Netflix has made the journey into storytelling more addictive than ever, and my morning commute much more inspiring and enjoyable. Binge watching is a real thing (guilty as charged), serving as the perfect antidote to our stressed out, trigger-ready anxiety fueled by the noise of today. Netflix has become a proxy for the collective longing for escapism, and by doing so it will change how current and future generations consume and shape culture. Lifestyle and fashion brands are already feeling the effects, and by replicating it are enjoying more cultural depth.
We are living in the golden age of culture and television, and we have venture capitalism, creative entrepreneurship and Netflix’s sexy-smart algorithms largely to thank. And of course, a talented creative class that has come beautifully unhinged at the collapse of the old entertainment complex.
This golden age of content is making us more culturally savvy and open to deeper, more engaging forms of storytelling and dialogue. This is cool and very necessary, especially as a response to the swift, spontaneous and mostly brief nature of social media and its preference for quick formats such as memes. Content binging is also a powerful response to the world of Reality TV, at a time when reality is not too rosy for many. The Netflix effect goes in the other direction and delves into our need for discovery, with layers of depth unavailable in other spaces.
What Netflix has done by making a wide array of fiction available to many around the world is to rewire us to think more creatively and passionately. HBO, the precursor to Netflix, should be given a lot of credit in this space with shows like The Sopranos and The Wire, taking character building and plot development to another level. But HBO missed the personalization formula that runs with the algorithm-induced spark around knowing what you’re into and then serving you streaming content for life.
The most important effect stemming from the “mainstreaming” of culture on demand, à la Netflix, Hulu and Amazon, will be fueling the next base of creative talent, including our future rock star designers, editors and hyphenated lifestyle entrepreneurs. These young kids now binging on indie comedies and cult-level Scandinavian thrillers will have their future aesthetic and storytelling chops greatly amplified by the Netflix experience. Brands are also taking copious notes.
Lifestyle and fashion houses and brands are thinking more like lifestyle entertainment companies and the better brands are expressing their unique vision of the world and their craftsmanship in multiple video formats, including the more evocative and flexible longer formats of video. Think of what Louis Vuitton has done with theatrical, video-friendly runway shows or culturally immersive experiences such as its “Volez, Voguez, Voyagez,” exhibit. Gucci’s Alessandro Michele has turned the brand into a mini art-house film publisher, with offbeat pieces with characters full of colorful charm and idiosyncrasies.
What modern, character-driven entertainment today is showing us is the importance of nurturing a unique personality. The following are some lessons Netflix can teach us about how to become a culture disruptor.
1. Think like an entertainment company.Dial up your understanding of the cultural conversation around you and identify stories and experiences where your brand can make a cultural statement. Go beyond your comfort zone to identify new collaborators, writers, producers and directors whose sensitivities and stories marry well with your vision and vibe.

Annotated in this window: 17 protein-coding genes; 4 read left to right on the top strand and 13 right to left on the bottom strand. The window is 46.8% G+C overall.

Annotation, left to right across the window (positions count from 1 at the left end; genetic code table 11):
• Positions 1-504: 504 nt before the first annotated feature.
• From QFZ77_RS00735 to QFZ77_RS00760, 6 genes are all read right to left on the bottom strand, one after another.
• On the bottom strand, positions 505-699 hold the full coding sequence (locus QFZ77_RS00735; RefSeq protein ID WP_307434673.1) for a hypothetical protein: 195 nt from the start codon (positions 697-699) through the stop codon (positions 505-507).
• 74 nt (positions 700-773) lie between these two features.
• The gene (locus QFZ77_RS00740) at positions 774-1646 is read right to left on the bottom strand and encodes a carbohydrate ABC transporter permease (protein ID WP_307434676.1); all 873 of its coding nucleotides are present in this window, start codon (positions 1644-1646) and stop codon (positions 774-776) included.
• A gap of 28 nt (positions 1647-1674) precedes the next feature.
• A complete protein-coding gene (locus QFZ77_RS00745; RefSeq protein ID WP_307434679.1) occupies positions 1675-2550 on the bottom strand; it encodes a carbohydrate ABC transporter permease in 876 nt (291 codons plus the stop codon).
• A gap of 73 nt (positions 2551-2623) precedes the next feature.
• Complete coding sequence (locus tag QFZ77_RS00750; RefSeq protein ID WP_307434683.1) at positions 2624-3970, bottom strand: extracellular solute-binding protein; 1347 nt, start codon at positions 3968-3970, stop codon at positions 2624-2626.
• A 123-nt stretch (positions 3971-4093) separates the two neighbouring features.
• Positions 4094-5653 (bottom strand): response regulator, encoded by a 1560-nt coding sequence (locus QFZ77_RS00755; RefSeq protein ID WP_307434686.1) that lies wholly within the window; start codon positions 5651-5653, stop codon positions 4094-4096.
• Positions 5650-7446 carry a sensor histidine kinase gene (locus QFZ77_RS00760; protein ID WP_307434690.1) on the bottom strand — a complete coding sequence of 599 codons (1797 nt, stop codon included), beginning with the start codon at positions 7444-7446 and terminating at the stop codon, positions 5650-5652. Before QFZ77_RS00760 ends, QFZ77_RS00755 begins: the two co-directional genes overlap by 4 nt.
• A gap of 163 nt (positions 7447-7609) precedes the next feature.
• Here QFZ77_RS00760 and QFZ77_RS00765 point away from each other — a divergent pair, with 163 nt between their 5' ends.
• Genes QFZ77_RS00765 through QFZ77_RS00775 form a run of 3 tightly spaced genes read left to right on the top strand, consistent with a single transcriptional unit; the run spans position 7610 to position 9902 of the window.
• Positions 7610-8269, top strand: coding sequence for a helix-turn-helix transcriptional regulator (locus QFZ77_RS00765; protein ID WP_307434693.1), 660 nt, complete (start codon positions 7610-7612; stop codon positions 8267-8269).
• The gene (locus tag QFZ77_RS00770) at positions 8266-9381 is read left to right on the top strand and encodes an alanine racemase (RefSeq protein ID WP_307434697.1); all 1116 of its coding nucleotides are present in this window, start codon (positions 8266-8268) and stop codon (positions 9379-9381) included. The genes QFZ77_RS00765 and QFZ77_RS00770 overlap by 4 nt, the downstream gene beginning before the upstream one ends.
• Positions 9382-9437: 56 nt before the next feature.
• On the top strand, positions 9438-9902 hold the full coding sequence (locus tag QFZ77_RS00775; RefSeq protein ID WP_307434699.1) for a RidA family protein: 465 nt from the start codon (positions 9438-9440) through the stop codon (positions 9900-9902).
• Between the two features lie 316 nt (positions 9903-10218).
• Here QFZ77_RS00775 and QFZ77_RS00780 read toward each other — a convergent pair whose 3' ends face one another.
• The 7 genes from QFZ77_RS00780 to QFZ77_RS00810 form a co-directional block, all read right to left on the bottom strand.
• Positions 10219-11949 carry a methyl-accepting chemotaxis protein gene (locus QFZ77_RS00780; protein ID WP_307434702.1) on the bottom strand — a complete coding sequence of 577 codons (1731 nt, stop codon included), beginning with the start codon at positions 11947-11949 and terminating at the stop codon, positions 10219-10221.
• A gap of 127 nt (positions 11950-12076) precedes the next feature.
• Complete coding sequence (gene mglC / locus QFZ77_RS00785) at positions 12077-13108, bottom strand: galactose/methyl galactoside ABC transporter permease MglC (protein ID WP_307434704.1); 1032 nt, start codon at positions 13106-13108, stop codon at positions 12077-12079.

2. Go bold with creativity.Take chances in terms of your creative statements. Deliver around the powerful edges of your brand. Think of elements that will spark conversation and will set you aside from the rest. Today is an awful day to be in the middle, so find and amplify the uniqueness of your story. Tap into your purpose and vision for creative content. Think of what Patagonia did, for instance, to take on the POTUS and his administration’s weakening of environmental policies.
3. Give campaigns more depth.A greater consumer appreciation for creative depth and cadence bodes well for impactful campaigns. Explore creative ways of taking your story and message in different ways to different media. Find ways of dialing up interactivity, including ways to make the consumer more involved. Think of how Nike encourages its followers to unlock campaigns through specific actions. Finally, explore all the great, creative grit content around the behind-the-scenes. Tap into the popularity of documentaries to give the creatively hungry generation a preview of your brand’s creative ethos.
4. Deliver personalization.Netflix has perfected the art of mass curation. Think of ways in which you can deliver personalization at scale. Explore more targeted content, niche product offerings, and whenever possible, a high-touch and emotive customer service and sales approach.
5. Foster a people-first culture.Netflix broke new ground with its “Freedom & Responsibility” HR manifesto, giving more power to employees. Find ways to encourage your employees to take more creative risks, be more entrepreneurial, and ultimately, be stronger, authentically cool brand ambassadors. For all its reputation around creativity, the fashion industry must do a better job at creating a people-centric approach that allows creativity to thrive; that will be the foundation for creating a truly magical retail experience.
There is something primordially evocative about stories. It takes us back to when we were little, and the world of make believe and reality blended around possibility. It made us feel very big. We’ve lost that over the years and are now craving it. The clamoring for experiences is a needed opportunity for fashion and retail, spaces traditionally seen as shallow, to make a full connection. So go ahead and set creative securities aside and start exploring ways to make your brand a story to remember.